The beauty of Rio de Janeiro

Rio de Janeiro was my travel baptism. For the very first time I’ve been out of Europe. For the very first time I’ve been 10k Km far from home (Berlin). For the very first time I was sit in a flight for 12 hours, fighting my fear of flying.
This trip tracked a line between one point and another in my life. It was a meaningful experience in many different ways, a journey from an old to a new me, a chance to land in a completely new perspective of life, time and space.
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Rio de Janeiro is not an easy city and you need to be aware of it. If you ever decide to travel there, especially coming from Europe like I was, it’s better to forget all your common standards (every kind of!), change your mindset and the way you look at the things. Once you decide to meet Rio de Janeiro, it’s good to know that you need to be strong enough to see what is going on, but not too emotional: as European or at least a visitor from a privileged country you might end up thinkin’ a lot, thinkin too much. Let me tell you a thing: don’t ask too many questions. Don’t try to make the difference. Because the best thing you can do in a city like RJ is to respect the social habitus, follow the rules, stay safe, don’t make too many comparisons with your own country or with the system you are used to. Enjoy everything you can enjoy and don’t push your limits if you feel overwhelmed. Because RJ can be intense. Very intense. It takes you a lot, but it also gives you some things you will always carry in your heart.

The social system in South America has nothing to do with the European standards. The middle class does not really exist. The class and social differences are pretty evident, you can “touch” this gap every time you walk around. But as tourists or visitors we shouldn’t judge or claim anything. If we really want to engage to improve the system, we need to do a different journey with different aims and projects. I am telling you this because I spent some times trying to fix the environment into my European references or standards. I tried to answer some questions, getting some frustration back sometimes. But it doesn’t help. We can’t change or save the world when we only travel for two weeks to a place we don’t really know. So I just tried to enjoy the city with all the bad and the good. I let Rio de Janeiro get into me and break through my soul as an amazing life experience.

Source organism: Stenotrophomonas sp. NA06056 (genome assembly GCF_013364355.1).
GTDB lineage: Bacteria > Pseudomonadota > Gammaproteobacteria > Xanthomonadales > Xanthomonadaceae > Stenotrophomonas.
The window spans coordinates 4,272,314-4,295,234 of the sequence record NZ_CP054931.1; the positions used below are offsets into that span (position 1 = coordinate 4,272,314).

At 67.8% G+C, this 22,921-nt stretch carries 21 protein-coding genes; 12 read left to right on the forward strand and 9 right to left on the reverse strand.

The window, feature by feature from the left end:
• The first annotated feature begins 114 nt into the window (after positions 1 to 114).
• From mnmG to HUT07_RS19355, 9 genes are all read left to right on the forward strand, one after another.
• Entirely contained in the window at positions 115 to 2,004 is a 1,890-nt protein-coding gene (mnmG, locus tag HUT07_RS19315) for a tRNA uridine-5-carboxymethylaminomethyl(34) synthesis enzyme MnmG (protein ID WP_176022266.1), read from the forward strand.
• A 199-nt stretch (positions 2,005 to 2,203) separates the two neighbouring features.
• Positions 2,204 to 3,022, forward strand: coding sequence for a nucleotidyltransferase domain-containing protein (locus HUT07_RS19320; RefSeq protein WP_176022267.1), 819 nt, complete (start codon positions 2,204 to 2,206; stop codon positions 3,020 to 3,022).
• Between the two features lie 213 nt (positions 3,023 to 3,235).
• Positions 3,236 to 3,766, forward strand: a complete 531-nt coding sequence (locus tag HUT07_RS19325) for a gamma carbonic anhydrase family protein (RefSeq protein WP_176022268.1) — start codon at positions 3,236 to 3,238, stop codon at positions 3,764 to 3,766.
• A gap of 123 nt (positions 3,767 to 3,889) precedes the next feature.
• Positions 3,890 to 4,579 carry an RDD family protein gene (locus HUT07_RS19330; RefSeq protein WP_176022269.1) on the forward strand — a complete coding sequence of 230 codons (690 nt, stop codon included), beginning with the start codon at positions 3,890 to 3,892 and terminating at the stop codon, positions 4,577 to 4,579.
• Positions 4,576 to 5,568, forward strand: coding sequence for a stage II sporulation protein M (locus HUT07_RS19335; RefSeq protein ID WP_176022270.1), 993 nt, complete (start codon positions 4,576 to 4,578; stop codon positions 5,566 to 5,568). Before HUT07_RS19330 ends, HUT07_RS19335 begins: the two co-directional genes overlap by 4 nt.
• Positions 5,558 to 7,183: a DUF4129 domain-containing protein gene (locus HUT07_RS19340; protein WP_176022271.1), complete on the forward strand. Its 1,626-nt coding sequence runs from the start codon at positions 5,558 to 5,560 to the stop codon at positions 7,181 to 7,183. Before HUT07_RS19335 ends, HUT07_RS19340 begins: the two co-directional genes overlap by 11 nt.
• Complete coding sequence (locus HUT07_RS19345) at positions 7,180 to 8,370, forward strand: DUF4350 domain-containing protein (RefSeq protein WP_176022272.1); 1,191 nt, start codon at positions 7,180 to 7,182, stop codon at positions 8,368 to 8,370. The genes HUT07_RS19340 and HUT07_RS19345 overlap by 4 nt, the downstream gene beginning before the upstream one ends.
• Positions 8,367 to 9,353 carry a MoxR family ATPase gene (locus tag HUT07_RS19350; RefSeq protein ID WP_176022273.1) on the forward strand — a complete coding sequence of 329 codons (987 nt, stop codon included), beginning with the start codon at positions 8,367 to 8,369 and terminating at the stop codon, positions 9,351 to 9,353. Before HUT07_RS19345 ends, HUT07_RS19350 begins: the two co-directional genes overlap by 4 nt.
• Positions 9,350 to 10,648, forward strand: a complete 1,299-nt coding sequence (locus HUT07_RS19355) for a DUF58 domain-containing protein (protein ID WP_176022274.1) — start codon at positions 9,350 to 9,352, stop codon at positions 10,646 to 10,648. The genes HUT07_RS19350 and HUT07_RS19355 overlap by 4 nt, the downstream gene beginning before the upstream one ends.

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It’s not so easy to write about Rio. When I throw back to this trip, I see the colours, I hear the sounds, I feel the tastes, I remember some faces, I walk back the streets, I get lost in the sound of the Ocean, I spot the sunsets and the city’s views. I go deep into the feelings I got, the sensation of being in a fully unknown place and culture. It’s a mix of many flashes and memories that crowd together in my mind, making hard to translate them. In this post I am going to write about my travel experience more than any specific detail about neighbourhoods or useful travel information. I am sure you can find this on a good travel guide or other blog post. I really want to share my experience and tell about how this city entered my heart with its soft arrogance.

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Rio de Janeiro is a kind of city that slaps you in the face and wakes you up from a quiet – almost boring – life. Because when you go down the street and jump into the deep of its life, unless you’ve been living in an even louder city and you’re used to it, well… Rio it’s a chaos of colours, people, voices, sounds, smells, multiple situations. You can find yourself drunk while walking around and trying not to miss a detail of what’s going on. The humanity is intense. People are people. Human beings. On top of their quality of being authentic. I am used to hang around Berlin where almost every single person tries to exhibit a certain style, attitude, express a trend with an outfit, represent a status through a specific job or professional activity. There is a diversity, a multicultural vibe but sometimes it feels a little bit forced. I got the feeling that some people are not comfortable with showing their truth. I feel like we all have to perform something, someone, a style, a way of being, a kind of “I AM THIS”. No matter what, no matter if rich or poor, fine or casual, traditional or eclectic.

In Rio I haven’t really seen something like this. I don’t want to say that all the people – not in Berlin, nor in Rio – are like this but I want to report what my impression was. Walking the streets of many neighbourhoods in Rio I felt a sense of simplicity. Men and women were direct in their way of “being”. Sometimes even too much. People dress very little because of the temperature and the clime, walk around in opposite directions, meet each other and talk loud, scream and ask for your attention moving hands and arms.